Ticks are one of the most dreaded parts of the outdoors, especially when they go from the outdoors to your body! Whether you are taking a hike through the woods or just enjoying your own backyard, picking up a tick can be a nightmare. It is even worse finding one or more of these parasites on a pet or inside your home! Luckily, ticks cannot jump or fly, but they are still a pain to get rid of. Of course, preventing ticks is a lot easier than getting rid of them. But it is just as important to know how to get ticks off your body and out of your yard.
How To Get Ticks Off Your Body?
Removing a tick that is already attached must be done carefully. Ticks survive on blood and use their sharp mandibles to slice into and hold onto flesh. It is important to check your hair and body thoroughly after spending time outdoors where ticks are found. You are unlikely to feel a tick bite because ticks secrete a numbing agent during the bite.
Please note that the following home remedies for removing a tick are not recommended:
- Nail polish
- Petroleum jelly
- Using flammable materials such as gasoline
- Burning or using high heat to remove a tick
Not only are these methods considered ineffective, but they can also be even more dangerous than the tick bite! We cannot stress enough that the use of fire or dangerous chemicals like gasoline is highly discouraged. Not only is there a risk of injury, but of causing a fire in your home. Please use caution when removing a tick.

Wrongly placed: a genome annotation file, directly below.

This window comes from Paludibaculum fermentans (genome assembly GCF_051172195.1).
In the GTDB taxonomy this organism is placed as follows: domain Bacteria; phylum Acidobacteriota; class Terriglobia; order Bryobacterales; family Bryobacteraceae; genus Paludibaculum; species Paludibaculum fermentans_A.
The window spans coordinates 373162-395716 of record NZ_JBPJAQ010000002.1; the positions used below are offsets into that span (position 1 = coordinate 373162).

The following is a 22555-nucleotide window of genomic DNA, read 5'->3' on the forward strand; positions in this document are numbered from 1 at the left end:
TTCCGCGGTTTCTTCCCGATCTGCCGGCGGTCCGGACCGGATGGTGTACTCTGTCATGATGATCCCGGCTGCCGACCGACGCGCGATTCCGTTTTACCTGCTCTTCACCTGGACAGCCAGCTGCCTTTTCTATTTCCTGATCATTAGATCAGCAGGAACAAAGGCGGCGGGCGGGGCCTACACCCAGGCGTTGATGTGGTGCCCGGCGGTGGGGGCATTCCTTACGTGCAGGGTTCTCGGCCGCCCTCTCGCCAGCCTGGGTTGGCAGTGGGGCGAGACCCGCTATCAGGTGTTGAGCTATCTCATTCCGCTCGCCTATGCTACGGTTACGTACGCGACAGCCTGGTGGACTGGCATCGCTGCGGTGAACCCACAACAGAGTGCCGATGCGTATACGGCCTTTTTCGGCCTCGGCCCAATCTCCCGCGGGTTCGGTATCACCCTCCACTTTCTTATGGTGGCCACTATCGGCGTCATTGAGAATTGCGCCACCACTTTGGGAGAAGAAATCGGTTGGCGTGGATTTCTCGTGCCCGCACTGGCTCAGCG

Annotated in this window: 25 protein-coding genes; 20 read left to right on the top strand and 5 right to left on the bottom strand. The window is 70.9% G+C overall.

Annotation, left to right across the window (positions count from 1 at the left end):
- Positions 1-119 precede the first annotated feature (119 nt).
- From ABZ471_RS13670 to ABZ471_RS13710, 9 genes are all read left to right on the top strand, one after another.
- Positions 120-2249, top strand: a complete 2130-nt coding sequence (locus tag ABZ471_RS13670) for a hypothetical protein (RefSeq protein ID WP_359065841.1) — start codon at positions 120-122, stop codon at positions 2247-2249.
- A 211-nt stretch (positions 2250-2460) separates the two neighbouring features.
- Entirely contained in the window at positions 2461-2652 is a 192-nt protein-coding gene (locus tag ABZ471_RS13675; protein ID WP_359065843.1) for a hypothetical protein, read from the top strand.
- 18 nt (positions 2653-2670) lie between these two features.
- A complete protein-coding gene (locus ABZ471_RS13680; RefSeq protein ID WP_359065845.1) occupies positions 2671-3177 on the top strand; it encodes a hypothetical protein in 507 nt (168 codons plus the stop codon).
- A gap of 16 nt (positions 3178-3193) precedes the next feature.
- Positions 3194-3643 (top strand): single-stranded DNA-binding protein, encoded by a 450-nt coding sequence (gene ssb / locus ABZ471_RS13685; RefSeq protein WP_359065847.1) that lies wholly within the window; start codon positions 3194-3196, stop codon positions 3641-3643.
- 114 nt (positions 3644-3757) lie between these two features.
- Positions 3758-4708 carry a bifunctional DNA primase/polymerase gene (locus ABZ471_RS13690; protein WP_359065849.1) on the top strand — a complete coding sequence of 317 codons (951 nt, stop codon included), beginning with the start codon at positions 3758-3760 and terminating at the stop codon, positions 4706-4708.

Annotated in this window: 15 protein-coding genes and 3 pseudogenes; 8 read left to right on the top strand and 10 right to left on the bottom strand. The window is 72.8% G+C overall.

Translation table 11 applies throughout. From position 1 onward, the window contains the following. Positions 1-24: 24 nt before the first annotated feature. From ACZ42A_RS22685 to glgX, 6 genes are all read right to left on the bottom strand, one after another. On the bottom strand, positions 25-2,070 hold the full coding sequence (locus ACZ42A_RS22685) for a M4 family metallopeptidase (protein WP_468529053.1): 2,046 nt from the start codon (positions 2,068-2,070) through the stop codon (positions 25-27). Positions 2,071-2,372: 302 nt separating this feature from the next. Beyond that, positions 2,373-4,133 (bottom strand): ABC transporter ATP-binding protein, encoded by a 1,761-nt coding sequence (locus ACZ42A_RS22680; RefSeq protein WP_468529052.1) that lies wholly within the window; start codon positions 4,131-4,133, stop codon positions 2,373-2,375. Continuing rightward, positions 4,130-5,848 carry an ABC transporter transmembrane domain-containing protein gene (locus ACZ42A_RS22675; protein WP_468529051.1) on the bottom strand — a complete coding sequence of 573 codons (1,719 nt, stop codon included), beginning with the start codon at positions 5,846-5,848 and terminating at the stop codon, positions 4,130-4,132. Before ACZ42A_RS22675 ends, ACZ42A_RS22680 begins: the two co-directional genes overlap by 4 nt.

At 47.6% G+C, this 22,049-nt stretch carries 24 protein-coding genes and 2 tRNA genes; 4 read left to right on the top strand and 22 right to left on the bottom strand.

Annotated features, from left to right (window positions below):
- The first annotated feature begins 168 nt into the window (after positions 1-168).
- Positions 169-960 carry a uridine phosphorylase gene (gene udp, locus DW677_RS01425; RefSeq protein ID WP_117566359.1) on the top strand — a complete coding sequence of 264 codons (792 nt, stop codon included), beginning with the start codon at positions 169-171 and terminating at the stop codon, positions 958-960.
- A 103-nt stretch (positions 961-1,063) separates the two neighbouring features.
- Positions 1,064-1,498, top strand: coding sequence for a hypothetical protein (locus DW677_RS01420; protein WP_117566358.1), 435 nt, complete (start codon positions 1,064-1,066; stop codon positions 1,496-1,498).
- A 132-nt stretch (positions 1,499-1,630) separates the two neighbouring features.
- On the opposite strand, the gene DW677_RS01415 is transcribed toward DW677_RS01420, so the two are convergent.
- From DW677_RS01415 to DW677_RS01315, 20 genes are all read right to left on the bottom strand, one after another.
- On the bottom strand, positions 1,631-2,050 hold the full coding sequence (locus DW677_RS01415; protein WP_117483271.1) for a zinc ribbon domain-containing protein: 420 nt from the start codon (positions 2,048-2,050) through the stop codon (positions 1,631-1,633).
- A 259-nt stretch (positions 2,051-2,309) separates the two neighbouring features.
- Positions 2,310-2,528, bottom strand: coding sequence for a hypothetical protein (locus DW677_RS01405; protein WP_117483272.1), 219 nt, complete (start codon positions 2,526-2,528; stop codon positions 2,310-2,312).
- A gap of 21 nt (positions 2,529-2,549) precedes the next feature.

When To See Your Doctor
Additionally, if you notice a rash, fever, or reddening of your skin after a tick bite, make sure to see your doctor. Some ticks can spread dangerous illnesses, such as Lyme disease or spotted fever. In the case of deer ticks, remember that the absence of the expected “bulls-eye” rash does not mean there is no risk of Lyme disease!
Most tick bites show signs of disease transmission within 24-48 hours, but it could be several weeks before you see symptoms. Inform your doctor of how long it has been since you found the tick and where you may have picked it up. If possible, a description of what the tick looked like will also help.
The CDC-Recommended Method To Remove A Tick
The first thing you want to know is what ticks look like. Ticks are arachnids with eight legs and a fused middle and bottom half. Remember, if it looks like a tick, treat it like a tick!
While there are many products for tick removal available, the CDC recommends the following method for removing a tick:
- Using clean, fine-tipped tweezers, grip the tick as close to your skin as possible
- Apply even pressure and pull upward in a slow, steady motion.
- Do not twist or jerk the tweezers when pulling the tick free. This can cause the head or mandibles to stay in your skin.
- If the head does become detached, use the tweezers to remove as much of the tick as possible.
- If parts of the tick’s mouth cannot be removed, leave them to heal. Your skin should push them out as part of the healing process.
- Clean the bite and your hands thoroughly with rubbing alcohol, or soap and water
- If the tick is still alive, do not crush it! Instead, put it in rubbing alcohol, place it into a sealed plastic bag or airtight container, seal the tick in layers of adhesive tape, or flush the tick down the toilet.
How To Prevent Ticks On Your Body?